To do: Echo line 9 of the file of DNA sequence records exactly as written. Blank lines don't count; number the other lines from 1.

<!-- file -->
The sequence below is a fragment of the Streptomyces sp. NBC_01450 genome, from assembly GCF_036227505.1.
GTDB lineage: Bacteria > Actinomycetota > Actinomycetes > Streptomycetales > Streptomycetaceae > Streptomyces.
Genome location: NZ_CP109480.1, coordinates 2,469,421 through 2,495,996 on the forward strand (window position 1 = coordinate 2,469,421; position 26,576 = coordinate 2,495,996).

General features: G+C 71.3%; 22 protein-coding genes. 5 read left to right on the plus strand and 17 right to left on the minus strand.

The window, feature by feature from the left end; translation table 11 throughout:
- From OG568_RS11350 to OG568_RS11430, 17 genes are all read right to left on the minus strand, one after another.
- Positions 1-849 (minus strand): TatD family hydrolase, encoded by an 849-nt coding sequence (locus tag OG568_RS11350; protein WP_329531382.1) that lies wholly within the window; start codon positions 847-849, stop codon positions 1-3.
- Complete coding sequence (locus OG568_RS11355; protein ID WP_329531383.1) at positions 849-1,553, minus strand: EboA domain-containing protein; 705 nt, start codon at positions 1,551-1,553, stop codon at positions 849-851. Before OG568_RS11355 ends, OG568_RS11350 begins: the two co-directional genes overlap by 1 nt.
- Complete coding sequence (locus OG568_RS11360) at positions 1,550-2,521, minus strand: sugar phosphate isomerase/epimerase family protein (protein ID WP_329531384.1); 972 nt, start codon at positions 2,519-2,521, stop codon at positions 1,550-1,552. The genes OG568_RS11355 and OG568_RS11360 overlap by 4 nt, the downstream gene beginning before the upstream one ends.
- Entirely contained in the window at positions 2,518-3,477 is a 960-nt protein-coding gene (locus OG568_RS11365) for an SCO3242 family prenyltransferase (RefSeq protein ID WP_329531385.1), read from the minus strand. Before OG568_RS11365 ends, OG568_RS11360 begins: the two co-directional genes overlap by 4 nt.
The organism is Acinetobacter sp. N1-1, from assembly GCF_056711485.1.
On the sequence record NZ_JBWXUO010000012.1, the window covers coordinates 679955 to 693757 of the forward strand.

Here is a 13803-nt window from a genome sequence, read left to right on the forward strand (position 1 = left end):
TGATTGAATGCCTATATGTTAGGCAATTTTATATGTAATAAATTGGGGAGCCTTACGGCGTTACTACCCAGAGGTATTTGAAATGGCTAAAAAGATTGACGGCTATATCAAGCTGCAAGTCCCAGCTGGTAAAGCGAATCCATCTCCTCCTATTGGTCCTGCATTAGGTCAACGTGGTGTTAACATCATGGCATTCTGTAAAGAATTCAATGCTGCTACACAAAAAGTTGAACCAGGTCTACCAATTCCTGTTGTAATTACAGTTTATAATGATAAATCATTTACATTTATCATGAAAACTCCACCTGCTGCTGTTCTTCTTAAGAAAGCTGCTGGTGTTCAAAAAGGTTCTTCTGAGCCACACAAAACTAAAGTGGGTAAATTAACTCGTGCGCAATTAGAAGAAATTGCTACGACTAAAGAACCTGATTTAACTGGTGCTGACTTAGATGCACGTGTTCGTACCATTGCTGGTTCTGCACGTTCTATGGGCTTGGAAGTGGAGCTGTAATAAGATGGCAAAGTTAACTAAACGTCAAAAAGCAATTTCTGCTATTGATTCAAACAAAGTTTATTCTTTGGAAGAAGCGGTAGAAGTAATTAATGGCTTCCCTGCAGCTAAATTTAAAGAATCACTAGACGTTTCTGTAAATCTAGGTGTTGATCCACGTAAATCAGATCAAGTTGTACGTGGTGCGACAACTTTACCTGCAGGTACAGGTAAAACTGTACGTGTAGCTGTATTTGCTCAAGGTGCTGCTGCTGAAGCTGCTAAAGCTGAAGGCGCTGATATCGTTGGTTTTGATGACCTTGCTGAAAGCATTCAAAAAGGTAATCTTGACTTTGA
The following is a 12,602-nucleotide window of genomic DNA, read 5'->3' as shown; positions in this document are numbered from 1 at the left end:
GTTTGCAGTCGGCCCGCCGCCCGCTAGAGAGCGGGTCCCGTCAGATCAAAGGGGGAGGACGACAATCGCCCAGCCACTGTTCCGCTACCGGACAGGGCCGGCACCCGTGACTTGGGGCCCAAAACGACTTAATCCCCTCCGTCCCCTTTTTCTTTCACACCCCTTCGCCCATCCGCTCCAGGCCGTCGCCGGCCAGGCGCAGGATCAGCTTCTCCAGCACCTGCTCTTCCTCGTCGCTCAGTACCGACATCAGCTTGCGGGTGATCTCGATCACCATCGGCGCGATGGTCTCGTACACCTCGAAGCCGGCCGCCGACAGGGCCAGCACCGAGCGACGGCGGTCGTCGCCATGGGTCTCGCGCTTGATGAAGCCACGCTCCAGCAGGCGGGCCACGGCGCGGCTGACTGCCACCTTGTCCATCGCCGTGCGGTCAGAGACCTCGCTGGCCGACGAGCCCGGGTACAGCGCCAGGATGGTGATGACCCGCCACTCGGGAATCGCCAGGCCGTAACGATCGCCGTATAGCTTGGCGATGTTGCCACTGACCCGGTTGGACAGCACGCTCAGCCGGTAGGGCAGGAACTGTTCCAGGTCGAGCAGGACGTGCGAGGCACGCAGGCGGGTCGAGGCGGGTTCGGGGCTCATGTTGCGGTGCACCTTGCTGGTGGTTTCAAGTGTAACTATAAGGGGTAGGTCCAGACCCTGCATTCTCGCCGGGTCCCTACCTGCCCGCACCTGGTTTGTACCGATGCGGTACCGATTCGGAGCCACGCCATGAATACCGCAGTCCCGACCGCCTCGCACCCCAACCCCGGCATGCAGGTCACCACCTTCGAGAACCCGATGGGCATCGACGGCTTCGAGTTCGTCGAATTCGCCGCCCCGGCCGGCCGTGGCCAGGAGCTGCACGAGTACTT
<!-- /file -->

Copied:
- Complete coding sequence (locus OG568_RS11360) at positions 1,550-2,521, minus strand: sugar phosphate isomerase/epimerase family protein (protein ID WP_329531384.1); 972 nt, start codon at positions 2,519-2,521, stop codon at positions 1,550-1,552. The genes OG568_RS11355 and OG568_RS11360 overlap by 4 nt, the downstream gene beginning before the upstream one ends.